The SCO Legal Mess

Discussion in 'Mac Apps and Mac App Store' started by pimentoLoaf, Aug 20, 2003.

  1. pimentoLoaf macrumors 68000

    pimentoLoaf

    Joined:
    Dec 30, 2001
    Location:
    The SimCity Deli
    #1
    Bookmark this.

    Interestingly, there is some BSD references -- could that cause problems for Apple? (Could we all be required to fork over $1699 in licensing fees to SCO, in other words?)
     
  2. Lanbrown macrumors 6502a

    Joined:
    Mar 20, 2003
    #2
    The root of the problem is that IBM took licensed code that was used under license from SCO for AIX and put it into the linux. BSD has been around for a longtime and is based upon on older type of UNIX. AT&T even licensed BSD at onetime, but they created it. Bell Labs was the one that invented UNIX and AT&T at onetime owned them.

    http://www.getbsd.com/whatisbsd.php

    "In the middle 1970s, around the time Version 6 was released, AT&T began to license its Unix operating system. At little or no cost, individuals and organizations could obtain the C source code. When the University of California at Berkeley received the source code, Unix co-creator Ken Thompson was there as visiting faculty. With his help, researchers and students, notably Sun co-founder Bill Joy, improved the code and developed the Berkeley Software Distribution (BSD). Funded by a grant from DARPA, the Berkeley Computer Systems Research Group (CSRG) was the most important source of Unix development outside of Bell Labs. Along with AT&T's own System V, BSD became one of the two major Unix flavors."

    "BSD stands for ``Berkeley Software Distribution''. It is the name of distributions of source code from the University of California, Berkeley, which were originally extensions to AT&T's Research UNIX operating system. Several open source operating system projects are based on a release of this source code known as 4.4BSD-Lite. In addition, they comprise a number of packages from other Open Source projects, including notably the GNU project."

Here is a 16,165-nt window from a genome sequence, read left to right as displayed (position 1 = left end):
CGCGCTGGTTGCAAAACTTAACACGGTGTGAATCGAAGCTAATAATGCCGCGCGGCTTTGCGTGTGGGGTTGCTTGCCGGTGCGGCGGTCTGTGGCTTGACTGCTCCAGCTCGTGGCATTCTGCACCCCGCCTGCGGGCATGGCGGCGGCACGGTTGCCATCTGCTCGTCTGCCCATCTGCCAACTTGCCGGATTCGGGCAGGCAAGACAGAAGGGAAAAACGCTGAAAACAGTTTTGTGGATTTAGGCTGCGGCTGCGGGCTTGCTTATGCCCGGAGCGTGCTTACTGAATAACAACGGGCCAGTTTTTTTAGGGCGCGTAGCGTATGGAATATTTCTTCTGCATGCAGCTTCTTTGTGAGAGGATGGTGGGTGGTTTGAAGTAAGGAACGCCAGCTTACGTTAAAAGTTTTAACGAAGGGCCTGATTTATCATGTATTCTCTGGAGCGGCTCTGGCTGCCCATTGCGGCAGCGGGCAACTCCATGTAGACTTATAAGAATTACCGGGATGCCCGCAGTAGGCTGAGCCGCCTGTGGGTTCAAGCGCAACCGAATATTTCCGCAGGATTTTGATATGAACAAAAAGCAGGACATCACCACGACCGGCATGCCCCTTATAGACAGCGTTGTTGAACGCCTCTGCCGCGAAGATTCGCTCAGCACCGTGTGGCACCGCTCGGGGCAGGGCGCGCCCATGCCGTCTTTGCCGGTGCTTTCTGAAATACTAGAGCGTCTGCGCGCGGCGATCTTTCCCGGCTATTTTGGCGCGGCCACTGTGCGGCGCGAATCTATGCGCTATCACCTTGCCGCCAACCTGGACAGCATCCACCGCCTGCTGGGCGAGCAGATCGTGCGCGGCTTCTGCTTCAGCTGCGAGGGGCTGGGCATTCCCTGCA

"If we take a broad look at the BSD toolbox, we will find that there are five BSDs. In alphabetical order, they are: BSDI, FreeBSD, NetBSD, OpenBSD, and PicoBSD. Even though they all have the same heritage, stemming from the University California Berkeley 4.4BSD and 386BSD source code, they have diverged and specialized."

    As you can see, BSD is safe as long as they did not take linux code and put it into BSD. I have no idea why they would do that as they are different. BSD has been around longer then SCO, and SCO must accept previous licensing deal that AT&T/Bell Labs made.

    Since The Open Group is diligent in their trademark, UNIX is a trademark of The Open Group. All other trademarks mentioned in my post belong to their respective companies/holders.
     
  3. Sun Baked macrumors G5

    Sun Baked

    Joined:
    May 19, 2002
    #3
    I don't think it's going to end up a "licensed code" dispute with IBM, they'll probably agree in the end that IBM owns the code they're distributing.

    I think SCO is going to pursue a contractual dispute with IBM, that the contract states that any derivitive works of licensed SCO code cannot be distributed. Even if IBM owns the code.
     
  4. Lanbrown macrumors 6502a

    Joined:
    Mar 20, 2003
    #4
    IBM is allowed to distribute the code in AIX, as that is what the license is for and SCO gets money for it. The linux side SCO does not get money and supposedly contains their code. They have offered a few lines of proof. So IBM does not own the code, they own some of it and the code in question is what SCO owns.

    Your second part is correct though. It is a contract issue in terms of licensing.

    I think we both agree that BSD is safe, right?
     
  5. visor macrumors 6502

    Joined:
    May 13, 2003
    Location:
    in bed
    #5
    Re: The SCO Legal Mess

    Haha, actually it will cause Problems for SCO as the BSD Licence does not allow to incooperate Code without the Reference to Berkely. Novell has been trough that in the early 90's and ran off with a very bloody nose. The files are non public, but might need to be opened if the SC= mess really gets going. Novell is going to hate itself for selling rights to SCO - even if Novell has experienced that those rights are virtually useless, it will still cause bad publicity.
     

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